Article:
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Leveson report into UK press standards to be published this afternoon

The report from the first part of the inquiry will be available from 1.30pm

News Corp. chairman Rupert Murdoch and his wife Wendi Deng arrive at the High Court in London to give evidence to the Leveson Inquiry into phone hacking, Thursday, April 26, 2012.
News Corp. chairman Rupert Murdoch and his wife Wendi Deng arrive at the High Court in London to give evidence to the Leveson Inquiry into phone hacking, Thursday, April 26, 2012.
Image: Sang Tan/AP/Press Association Images

AN INITIAL REPORT on the culture, practices and ethics of the UK media is to be published by Lord Justice Leveson this afternoon.

The first part of the inquiry, which today’s report deals with, examined the relationship the press holds with the public, police and politicians.

The document will be made available from 1.30pm and Justice Leveson will make a brief on camera statement. However, he will not be taking questions from reporters.

It is understood that Leveson has included recommendations for the future regulation of the media. He is expected to recommend either scrapping or radically reforming the Press Complaints Commission, the self-regulatory body whose failure to handle the hacking scandal was widely criticised.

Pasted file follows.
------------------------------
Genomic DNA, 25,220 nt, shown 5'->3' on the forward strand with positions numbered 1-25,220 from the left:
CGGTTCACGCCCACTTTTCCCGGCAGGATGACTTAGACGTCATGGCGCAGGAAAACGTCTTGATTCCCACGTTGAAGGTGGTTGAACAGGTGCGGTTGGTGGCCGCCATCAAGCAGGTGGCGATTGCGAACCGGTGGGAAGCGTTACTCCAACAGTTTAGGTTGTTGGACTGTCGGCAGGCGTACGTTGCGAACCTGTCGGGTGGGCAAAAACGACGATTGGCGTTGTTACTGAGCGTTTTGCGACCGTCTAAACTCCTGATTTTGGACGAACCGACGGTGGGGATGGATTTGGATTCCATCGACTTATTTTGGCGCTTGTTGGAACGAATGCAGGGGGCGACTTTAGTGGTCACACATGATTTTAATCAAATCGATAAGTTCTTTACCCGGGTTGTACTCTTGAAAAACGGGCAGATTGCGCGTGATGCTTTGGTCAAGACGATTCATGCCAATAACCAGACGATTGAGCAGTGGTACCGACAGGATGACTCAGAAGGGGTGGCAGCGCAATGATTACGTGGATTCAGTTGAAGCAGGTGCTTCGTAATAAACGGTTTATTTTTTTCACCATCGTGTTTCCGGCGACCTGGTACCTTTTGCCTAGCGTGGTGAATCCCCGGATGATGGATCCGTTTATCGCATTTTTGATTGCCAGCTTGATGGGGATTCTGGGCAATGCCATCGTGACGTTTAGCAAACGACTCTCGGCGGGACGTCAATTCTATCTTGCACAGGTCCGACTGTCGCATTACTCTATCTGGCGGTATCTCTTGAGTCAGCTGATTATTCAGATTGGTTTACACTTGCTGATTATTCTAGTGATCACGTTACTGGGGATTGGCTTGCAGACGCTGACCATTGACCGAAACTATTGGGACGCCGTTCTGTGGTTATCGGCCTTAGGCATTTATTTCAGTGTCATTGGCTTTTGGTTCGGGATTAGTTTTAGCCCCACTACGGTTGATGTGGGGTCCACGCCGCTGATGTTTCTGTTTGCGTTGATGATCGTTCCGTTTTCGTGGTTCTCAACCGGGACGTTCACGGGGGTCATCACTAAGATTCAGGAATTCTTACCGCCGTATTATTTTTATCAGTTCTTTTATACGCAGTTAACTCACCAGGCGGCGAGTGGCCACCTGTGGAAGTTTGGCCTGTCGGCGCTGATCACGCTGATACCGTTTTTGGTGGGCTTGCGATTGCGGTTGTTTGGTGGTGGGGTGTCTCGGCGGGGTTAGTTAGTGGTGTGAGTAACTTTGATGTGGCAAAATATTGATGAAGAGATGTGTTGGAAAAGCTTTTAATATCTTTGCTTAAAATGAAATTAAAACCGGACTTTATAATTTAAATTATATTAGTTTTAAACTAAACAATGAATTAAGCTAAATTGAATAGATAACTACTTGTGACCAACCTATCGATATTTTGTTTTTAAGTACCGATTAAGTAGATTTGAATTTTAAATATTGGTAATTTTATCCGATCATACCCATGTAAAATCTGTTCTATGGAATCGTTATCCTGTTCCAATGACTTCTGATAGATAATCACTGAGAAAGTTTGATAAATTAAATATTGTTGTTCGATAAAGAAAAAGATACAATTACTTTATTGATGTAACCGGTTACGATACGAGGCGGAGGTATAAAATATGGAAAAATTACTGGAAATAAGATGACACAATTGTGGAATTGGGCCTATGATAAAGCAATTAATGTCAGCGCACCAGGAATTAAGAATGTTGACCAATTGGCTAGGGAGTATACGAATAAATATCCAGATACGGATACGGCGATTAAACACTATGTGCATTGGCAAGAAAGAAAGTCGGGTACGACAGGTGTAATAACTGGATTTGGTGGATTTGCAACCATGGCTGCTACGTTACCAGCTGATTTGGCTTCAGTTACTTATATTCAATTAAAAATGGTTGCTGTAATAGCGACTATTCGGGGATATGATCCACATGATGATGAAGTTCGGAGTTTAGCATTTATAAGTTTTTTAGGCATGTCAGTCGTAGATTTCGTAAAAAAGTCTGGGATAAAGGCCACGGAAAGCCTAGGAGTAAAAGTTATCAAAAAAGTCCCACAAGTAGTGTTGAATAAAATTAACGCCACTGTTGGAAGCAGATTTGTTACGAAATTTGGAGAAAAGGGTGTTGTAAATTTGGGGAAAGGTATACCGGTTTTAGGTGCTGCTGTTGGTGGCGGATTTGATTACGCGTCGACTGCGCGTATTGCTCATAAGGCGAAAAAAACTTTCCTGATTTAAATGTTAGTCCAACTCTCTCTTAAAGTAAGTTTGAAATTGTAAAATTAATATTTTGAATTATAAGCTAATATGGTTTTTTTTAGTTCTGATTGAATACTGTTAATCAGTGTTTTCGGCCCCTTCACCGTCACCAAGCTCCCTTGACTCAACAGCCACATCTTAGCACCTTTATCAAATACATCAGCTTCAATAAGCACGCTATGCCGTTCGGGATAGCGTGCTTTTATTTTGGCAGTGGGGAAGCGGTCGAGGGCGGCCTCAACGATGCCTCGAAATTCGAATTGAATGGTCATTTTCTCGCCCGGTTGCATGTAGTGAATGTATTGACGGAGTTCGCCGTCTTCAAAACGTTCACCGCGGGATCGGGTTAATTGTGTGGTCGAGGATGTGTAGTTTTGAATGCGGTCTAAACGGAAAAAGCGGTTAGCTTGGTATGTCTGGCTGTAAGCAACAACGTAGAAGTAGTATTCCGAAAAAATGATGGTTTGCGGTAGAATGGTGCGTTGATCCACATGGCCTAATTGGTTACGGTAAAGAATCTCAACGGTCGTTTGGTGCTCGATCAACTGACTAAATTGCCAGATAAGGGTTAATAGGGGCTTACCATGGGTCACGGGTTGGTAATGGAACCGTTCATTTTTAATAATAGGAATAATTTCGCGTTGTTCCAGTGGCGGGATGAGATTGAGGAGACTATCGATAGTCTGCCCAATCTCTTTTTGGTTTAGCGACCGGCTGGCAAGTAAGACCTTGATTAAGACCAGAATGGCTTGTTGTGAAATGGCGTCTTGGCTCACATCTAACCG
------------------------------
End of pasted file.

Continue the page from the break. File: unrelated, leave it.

The recommendations come as Westminster and the media are locked in a fierce battle over the best action plan – whether there should be statutory regulation or a better and stronger model of self-regulation.

Prime Minister David Cameron has implied that he will accept any recommendations that are not “bonkers”.

When the hearings began in November 2011, Leveson said he hoped to have the first party of the inquiry wrapped up by the end of 2012.

At the opening hearing on 14 November 2011, Leveson said: “The press provides an essential check on all aspects of public life. That is why any failure within the media affects all of us. At the heart of this Inquiry, therefore, may be one simple question: who guards the guardians?”

Over the past year, evidence has been heard from a wide range of witnesses – a total of 184 – including celebrities, police officers, politicians, reporters and newspaper editors.

Justice Leveson has also accepted 42 written submissions.

The inquiry was set up by Cameron following the public outrage over revelations that the News of the World had hacked into the phone of missing schoolgirl Milly Dowler in 2002. Throughout the year-long inquiry, there has been demonstrable evidence that phone hacking was a wider-used practice and not limited to isolated incidents such as the Dowler case ten years ago.

Two polls have been carried out in recent days to see what the public would like to see happen in relation to press regulation. Both showed support for independent regulation backed by law, according to the Guardian.

The second part of the inquiry, which will look at the extent of unlawful activities by journalists, will begin when the police investigation into alleged phone-hacking and corrupt payments to police is completed.

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